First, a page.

Common Mistakes New Small Businesses Make
With any new venture, mistakes are par for the course. While some mistakes can cause a slight setback, others may set your business on a collision course. Industry Canada found that 15 percent of Canadian businesses fail in the first year and 50 percent don’t make it to the fifth.
You can minimize rookie errors by learning from the mistakes made by other new companies. You’ll probably still commit some blunders, but if you can avoid these major missteps, you’ll be off to a strong start.
You don’t fully understand the industry.
If you fail to plan, you plan to fail. Almost 70 percent of Canadian small business operators launched their business within six months of coming up with a concept, while one-third of millennial entrepreneurs launched within one month, according to the Intuit Canada 2015 Small Business Landscape Study. Just about every veteran wedding planner can tell you about a bride who so enjoyed the process of wedding planning that she decided to start her own business. However, getting married doesn’t make you a wedding planning expert. The same can be said for any entrepreneur who decides to set up shop in a particular industry before gaining a thorough understanding of and respect for the business at hand. Prior to starting a business in an unfamiliar industry, you need to educate yourself. Talk to experts and trusted advisers, and develop a thorough understanding of the industry before moving forward. You don’t want to be learning on the job if you can help it.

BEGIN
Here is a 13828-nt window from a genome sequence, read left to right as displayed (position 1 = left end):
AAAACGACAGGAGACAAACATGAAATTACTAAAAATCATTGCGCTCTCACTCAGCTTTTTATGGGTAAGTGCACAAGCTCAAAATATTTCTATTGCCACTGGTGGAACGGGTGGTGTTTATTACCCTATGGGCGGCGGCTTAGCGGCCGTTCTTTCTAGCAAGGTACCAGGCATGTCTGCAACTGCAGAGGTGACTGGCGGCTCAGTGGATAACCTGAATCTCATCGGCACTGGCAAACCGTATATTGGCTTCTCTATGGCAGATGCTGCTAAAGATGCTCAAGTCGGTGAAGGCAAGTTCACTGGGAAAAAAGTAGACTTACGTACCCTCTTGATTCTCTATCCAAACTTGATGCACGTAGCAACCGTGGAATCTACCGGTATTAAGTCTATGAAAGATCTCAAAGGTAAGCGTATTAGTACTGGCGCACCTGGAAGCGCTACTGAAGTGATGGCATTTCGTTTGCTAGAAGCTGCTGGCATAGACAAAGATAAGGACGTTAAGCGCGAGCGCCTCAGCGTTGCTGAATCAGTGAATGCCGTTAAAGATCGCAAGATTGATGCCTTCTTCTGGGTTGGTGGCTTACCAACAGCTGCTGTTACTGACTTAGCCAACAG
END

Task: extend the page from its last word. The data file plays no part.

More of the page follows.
You make a product no one wants.
The biggest reason startups fail is perhaps the most obvious: No one is buying what you’re selling. Lack of market need is the downfall of many businesses – manufacturing has the second highest number of small business insolvencies according to Stats Canada. So even if your product is born out of your own personal need, don’t assume others share that necessity. Or, they might indeed want the product, but not at the price at which you can offer it. Find out if the market is saturated, and don’t be so committed to an idea that you can’t let it go if it becomes clear that the chances of success are slim.
You don’t trust your employees.
When you don’t trust your staff to do their jobs efficiently and effectively, you micromanage. And when you micromanage, you alienate your staff. Pretty soon they will quit and you’ll be in an even bigger mess. To avoid this situation, make sure to be thoughtful and deliberate about the hiring process. After all, according to Fortune, 23 percent of new companies fail because they don’t have the right team. Hire the best people you can, and once you bring them on, give them the autonomy to do their jobs. The odds are good that they’ll do better work that way.
You expand too quickly.
In the early stages of your business, especially when you’re starting to gain attention and traction, it can be tempting to move forward at full speed. But that’s the worst thing you can do. Don’t hire until you find the right people and absolutely need them, and resist the urge to spend even if you have the funding. Be patient, even if you feel like your competitors are zooming ahead. Because in six months or a year, they could be out of business after making rash decisions, whereas you’ll be in a more stable position because you made decisions that were right for your company.